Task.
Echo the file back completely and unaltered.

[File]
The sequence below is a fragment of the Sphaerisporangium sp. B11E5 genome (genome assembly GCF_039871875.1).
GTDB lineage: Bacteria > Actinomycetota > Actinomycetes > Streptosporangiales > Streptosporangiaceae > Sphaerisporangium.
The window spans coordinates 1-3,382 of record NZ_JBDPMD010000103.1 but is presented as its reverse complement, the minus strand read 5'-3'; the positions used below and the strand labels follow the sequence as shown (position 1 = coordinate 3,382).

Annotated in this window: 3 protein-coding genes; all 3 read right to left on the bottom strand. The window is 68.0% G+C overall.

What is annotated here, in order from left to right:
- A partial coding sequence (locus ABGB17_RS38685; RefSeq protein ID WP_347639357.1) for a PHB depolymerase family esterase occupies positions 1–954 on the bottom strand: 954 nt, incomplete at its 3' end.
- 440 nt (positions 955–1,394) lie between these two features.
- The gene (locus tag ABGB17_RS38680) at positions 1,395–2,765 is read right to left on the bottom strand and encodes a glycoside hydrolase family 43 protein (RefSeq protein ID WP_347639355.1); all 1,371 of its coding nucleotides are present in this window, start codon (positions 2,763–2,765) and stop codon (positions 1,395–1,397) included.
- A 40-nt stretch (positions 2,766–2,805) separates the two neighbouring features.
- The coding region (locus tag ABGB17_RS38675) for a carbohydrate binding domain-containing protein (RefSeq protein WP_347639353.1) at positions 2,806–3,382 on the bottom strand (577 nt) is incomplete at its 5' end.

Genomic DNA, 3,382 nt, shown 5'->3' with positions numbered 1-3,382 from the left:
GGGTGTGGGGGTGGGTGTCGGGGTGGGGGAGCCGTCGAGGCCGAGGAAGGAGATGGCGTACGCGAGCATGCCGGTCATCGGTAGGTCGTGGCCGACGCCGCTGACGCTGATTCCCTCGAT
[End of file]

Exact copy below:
The sequence below is a fragment of the Sphaerisporangium sp. B11E5 genome (genome assembly GCF_039871875.1).
GTDB lineage: Bacteria > Actinomycetota > Actinomycetes > Streptosporangiales > Streptosporangiaceae > Sphaerisporangium.
The window spans coordinates 1-3,382 of record NZ_JBDPMD010000103.1 but is presented as its reverse complement, the minus strand read 5'-3'; the positions used below and the strand labels follow the sequence as shown (position 1 = coordinate 3,382).

Annotated in this window: 3 protein-coding genes; all 3 read right to left on the bottom strand. The window is 68.0% G+C overall.

What is annotated here, in order from left to right:
- A partial coding sequence (locus ABGB17_RS38685; RefSeq protein ID WP_347639357.1) for a PHB depolymerase family esterase occupies positions 1–954 on the bottom strand: 954 nt, incomplete at its 3' end.
- 440 nt (positions 955–1,394) lie between these two features.
- The gene (locus tag ABGB17_RS38680) at positions 1,395–2,765 is read right to left on the bottom strand and encodes a glycoside hydrolase family 43 protein (RefSeq protein ID WP_347639355.1); all 1,371 of its coding nucleotides are present in this window, start codon (positions 2,763–2,765) and stop codon (positions 1,395–1,397) included.
- A 40-nt stretch (positions 2,766–2,805) separates the two neighbouring features.
- The coding region (locus tag ABGB17_RS38675) for a carbohydrate binding domain-containing protein (RefSeq protein WP_347639353.1) at positions 2,806–3,382 on the bottom strand (577 nt) is incomplete at its 5' end.

Genomic DNA, 3,382 nt, shown 5'->3' with positions numbered 1-3,382 from the left:
GGGTGTGGGGGTGGGTGTCGGGGTGGGGGAGCCGTCGAGGCCGAGGAAGGAGATGGCGTACGCGAGCATGCCGGTCATCGGTAGGTCGTGGCCGACGCCGCTGACGCTGATTCCCTCGAT